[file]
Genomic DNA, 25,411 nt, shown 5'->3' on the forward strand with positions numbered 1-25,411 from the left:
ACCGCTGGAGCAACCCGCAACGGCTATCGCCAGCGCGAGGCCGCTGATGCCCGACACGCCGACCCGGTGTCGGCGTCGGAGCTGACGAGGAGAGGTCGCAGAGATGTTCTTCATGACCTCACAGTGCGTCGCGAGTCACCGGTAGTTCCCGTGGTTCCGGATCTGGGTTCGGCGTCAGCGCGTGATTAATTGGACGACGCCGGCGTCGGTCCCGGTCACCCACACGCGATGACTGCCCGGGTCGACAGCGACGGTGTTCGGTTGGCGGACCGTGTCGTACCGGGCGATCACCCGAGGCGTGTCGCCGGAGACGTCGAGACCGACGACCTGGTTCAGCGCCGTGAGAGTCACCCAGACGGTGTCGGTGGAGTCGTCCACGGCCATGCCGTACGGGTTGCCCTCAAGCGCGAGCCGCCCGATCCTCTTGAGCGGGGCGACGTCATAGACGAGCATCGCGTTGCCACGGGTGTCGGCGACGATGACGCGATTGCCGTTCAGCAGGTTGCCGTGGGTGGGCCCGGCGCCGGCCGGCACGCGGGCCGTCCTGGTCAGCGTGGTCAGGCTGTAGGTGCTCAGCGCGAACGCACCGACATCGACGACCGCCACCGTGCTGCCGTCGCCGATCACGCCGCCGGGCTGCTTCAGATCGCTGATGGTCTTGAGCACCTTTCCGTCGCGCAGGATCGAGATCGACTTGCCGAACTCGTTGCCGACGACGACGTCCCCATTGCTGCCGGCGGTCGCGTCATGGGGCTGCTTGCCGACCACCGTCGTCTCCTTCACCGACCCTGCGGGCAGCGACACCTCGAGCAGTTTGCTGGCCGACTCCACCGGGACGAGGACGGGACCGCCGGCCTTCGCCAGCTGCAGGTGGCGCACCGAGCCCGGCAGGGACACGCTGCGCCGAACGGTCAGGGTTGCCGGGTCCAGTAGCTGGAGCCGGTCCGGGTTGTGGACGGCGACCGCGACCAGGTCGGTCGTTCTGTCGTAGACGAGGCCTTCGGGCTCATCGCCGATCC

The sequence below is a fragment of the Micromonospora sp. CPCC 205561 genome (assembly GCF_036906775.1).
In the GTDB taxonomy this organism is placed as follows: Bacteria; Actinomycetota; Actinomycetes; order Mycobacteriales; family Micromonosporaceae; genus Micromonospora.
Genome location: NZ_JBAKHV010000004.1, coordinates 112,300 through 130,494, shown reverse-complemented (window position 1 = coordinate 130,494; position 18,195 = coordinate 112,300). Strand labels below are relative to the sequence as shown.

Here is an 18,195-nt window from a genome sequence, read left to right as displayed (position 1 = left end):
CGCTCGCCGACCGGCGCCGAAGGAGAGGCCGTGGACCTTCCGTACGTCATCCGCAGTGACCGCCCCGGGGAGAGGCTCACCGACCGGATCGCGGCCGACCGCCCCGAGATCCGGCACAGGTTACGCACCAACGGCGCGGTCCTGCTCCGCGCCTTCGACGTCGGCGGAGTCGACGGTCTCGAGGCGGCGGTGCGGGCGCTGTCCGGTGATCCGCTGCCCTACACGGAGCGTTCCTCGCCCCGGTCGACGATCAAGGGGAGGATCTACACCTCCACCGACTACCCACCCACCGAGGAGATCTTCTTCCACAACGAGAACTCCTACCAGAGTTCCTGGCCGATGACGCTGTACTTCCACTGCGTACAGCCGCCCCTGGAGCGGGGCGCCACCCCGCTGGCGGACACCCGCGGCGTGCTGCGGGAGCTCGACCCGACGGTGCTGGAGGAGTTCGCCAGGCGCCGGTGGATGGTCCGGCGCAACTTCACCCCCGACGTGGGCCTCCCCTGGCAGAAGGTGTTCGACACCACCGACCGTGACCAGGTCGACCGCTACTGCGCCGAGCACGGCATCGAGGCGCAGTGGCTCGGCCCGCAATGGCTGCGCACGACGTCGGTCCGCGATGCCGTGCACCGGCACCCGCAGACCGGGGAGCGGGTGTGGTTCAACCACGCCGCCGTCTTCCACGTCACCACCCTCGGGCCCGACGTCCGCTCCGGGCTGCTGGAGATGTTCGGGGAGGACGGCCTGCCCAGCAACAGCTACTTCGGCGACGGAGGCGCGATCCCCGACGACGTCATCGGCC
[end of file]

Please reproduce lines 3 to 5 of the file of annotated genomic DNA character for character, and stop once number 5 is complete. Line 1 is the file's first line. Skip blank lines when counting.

The sequence below is a fragment of the Micromonospora sp. CPCC 205561 genome (assembly GCF_036906775.1).
In the GTDB taxonomy this organism is placed as follows: Bacteria; Actinomycetota; Actinomycetes; order Mycobacteriales; family Micromonosporaceae; genus Micromonospora.
Genome location: NZ_JBAKHV010000004.1, coordinates 112,300 through 130,494, shown reverse-complemented (window position 1 = coordinate 130,494; position 18,195 = coordinate 112,300). Strand labels below are relative to the sequence as shown.